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I even wore a gown of the same color as that of the flower girl
THIS IS ABOUT how to train your little toddler to walk as a flower girl. In other words, this is how I became a stage mother.

It started innocently enough. A friend would announce an engagement and we, the excited girl friends, would get all the details. Then, just before the discussion could end, a question would arise about whether the bride had any nieces or little cousins.

Before you know it, the bride would be faced with a myriad of situations.

A mom would share photos and anecdotes of how cute her little girl has turned out to be. Another mom might recount stories on how well her daughter walked in last month?s wedding.

In extreme cases, such as those of dense brides and first-time moms, force has been known to be employed.

To be honest, I never understood the thrill of having your daughter wear those frilly confections?until my daughter turned two and my friends all started getting married. Suddenly, it was as if a light bulb had been switched on in my head, and I began to look forward to those weddings, where my daughter was a flower girl, as if they were my own.

Dress

Her very first flower-girl experience was for one of my close friends from high school, Patricia Castillo, who married Darren Dy.

Wow, was I excited. I took my daughter faithfully to her fittings and followed up with the designer as to when her dress would be ready.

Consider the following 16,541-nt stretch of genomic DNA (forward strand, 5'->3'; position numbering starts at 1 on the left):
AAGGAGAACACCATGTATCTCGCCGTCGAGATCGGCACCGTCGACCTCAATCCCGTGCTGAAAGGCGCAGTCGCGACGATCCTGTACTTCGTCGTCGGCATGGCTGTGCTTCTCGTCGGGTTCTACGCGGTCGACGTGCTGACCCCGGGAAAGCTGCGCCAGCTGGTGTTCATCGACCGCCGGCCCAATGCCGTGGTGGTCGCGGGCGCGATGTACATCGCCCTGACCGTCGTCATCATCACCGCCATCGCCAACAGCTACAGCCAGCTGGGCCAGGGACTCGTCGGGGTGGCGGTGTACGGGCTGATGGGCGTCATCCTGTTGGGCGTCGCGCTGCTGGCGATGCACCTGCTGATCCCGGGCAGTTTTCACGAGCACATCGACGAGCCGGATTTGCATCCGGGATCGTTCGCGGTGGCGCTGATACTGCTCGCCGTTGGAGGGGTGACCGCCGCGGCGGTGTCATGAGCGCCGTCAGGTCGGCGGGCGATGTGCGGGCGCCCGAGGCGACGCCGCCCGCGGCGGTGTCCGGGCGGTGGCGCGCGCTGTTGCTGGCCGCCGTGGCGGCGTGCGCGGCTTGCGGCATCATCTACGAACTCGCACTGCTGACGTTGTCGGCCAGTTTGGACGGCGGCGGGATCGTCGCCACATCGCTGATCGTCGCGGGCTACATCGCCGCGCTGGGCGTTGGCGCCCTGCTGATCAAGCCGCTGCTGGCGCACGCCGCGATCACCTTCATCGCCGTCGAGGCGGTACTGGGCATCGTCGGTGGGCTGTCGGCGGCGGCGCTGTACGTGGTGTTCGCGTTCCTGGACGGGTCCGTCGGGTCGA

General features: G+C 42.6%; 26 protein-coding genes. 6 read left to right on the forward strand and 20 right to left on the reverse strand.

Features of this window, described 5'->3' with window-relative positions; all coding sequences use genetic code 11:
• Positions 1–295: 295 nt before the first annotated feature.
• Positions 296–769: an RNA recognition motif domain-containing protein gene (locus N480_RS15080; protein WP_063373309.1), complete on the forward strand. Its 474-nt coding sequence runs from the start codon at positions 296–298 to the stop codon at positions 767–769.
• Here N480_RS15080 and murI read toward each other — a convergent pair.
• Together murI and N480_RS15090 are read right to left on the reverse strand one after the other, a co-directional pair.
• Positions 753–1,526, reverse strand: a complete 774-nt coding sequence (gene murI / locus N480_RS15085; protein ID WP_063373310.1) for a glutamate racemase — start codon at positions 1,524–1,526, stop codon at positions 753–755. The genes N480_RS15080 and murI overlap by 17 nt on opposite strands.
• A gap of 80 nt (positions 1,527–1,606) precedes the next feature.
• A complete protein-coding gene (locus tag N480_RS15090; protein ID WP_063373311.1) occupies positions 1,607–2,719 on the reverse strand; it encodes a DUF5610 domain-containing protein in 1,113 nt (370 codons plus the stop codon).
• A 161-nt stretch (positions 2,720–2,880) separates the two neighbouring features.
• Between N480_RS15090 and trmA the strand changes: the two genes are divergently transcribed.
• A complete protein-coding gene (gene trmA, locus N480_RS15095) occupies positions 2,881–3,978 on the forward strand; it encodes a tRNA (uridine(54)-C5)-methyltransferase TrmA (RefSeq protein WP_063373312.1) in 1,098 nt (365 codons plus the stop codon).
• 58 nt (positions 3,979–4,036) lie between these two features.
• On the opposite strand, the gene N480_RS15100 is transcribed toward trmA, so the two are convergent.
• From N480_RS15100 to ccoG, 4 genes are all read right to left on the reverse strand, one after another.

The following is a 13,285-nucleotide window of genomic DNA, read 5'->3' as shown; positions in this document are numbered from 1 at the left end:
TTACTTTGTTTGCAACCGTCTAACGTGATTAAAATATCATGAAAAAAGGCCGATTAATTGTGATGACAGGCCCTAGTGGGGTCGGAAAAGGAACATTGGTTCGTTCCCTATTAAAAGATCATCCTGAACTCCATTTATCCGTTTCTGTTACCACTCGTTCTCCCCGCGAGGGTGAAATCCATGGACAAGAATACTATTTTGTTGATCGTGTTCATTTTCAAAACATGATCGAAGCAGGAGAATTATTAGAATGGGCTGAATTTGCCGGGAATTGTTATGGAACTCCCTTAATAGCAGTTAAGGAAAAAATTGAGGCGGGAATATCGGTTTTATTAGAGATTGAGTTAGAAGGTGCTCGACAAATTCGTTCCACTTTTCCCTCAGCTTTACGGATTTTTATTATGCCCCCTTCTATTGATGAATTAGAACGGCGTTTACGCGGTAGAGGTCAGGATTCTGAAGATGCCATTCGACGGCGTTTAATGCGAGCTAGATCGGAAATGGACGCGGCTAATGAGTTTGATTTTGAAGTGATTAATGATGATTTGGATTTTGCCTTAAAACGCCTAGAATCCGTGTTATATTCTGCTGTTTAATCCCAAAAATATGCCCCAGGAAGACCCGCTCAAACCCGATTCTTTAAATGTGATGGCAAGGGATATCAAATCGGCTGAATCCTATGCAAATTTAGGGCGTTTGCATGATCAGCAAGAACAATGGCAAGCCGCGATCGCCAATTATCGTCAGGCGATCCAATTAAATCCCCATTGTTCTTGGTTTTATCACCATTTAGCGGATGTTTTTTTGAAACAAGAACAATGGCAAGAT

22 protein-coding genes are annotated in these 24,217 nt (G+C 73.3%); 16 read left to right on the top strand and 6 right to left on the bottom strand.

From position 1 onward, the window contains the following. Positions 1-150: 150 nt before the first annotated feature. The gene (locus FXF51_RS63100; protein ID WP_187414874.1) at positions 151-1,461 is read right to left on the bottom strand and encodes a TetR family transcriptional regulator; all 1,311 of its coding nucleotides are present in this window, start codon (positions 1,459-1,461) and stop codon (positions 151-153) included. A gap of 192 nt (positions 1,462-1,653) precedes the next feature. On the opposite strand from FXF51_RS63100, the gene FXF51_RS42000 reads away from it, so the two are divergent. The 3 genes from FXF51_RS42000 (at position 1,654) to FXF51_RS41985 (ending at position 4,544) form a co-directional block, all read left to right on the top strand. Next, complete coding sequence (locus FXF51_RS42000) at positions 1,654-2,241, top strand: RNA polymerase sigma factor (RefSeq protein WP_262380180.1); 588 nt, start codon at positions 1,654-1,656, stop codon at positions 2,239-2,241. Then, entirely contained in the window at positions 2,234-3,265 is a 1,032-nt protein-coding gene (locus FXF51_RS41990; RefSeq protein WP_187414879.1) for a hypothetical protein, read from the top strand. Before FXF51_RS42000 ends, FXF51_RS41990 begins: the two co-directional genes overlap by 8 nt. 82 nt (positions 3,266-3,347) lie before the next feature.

I thought we were all set. I completely forgot about the most important aspect?the march! It was not until I bumped into the bride two weeks before the wedding, and she asked me if I was sure my daughter knew how to walk already, that I was reminded of it.

Don?t worry, I assured her. She was pleased with this, but still warned that she didn?t want to see me walking with Adriana down the aisle.

A shadow of doubt began to cloud my visions of perfect flower-girl pictures. I realized I couldn?t actually guarantee that she would march! At that time, my daughter was only two years and four months old.

And so began our flower girl training.

Videos

I began by searching for flower girl videos on YouTube.com and watching them with my daughter almost every night. I specifically chose videos that had young flower girls so she could relate with them.

I would point out the pretty dresses they wore and the special baskets of flowers they carried.

After our videos, we?d try to play ?flower girl? and walk around the room, copying what we had just watched. Sometimes she?d gamely play our game, other times, she?d just look at me and wander away.

Fortunately for us, the church was quite near, so we also made a habit of attending Mass there. Her nanny and I would stand at opposite ends of the aisle and try to make her walk alone before or after the Masses. Other times, I would just make her walk ahead of me during Communion, instead of carrying her as I used to.

A few days before the wedding, we picked up her dress. I made a big fuss about it at home, calling it her ?princess dress.? It was on display in front of her closet, and she wanted to try it on, but we made it clear that it was reserved for her special ?princess day.?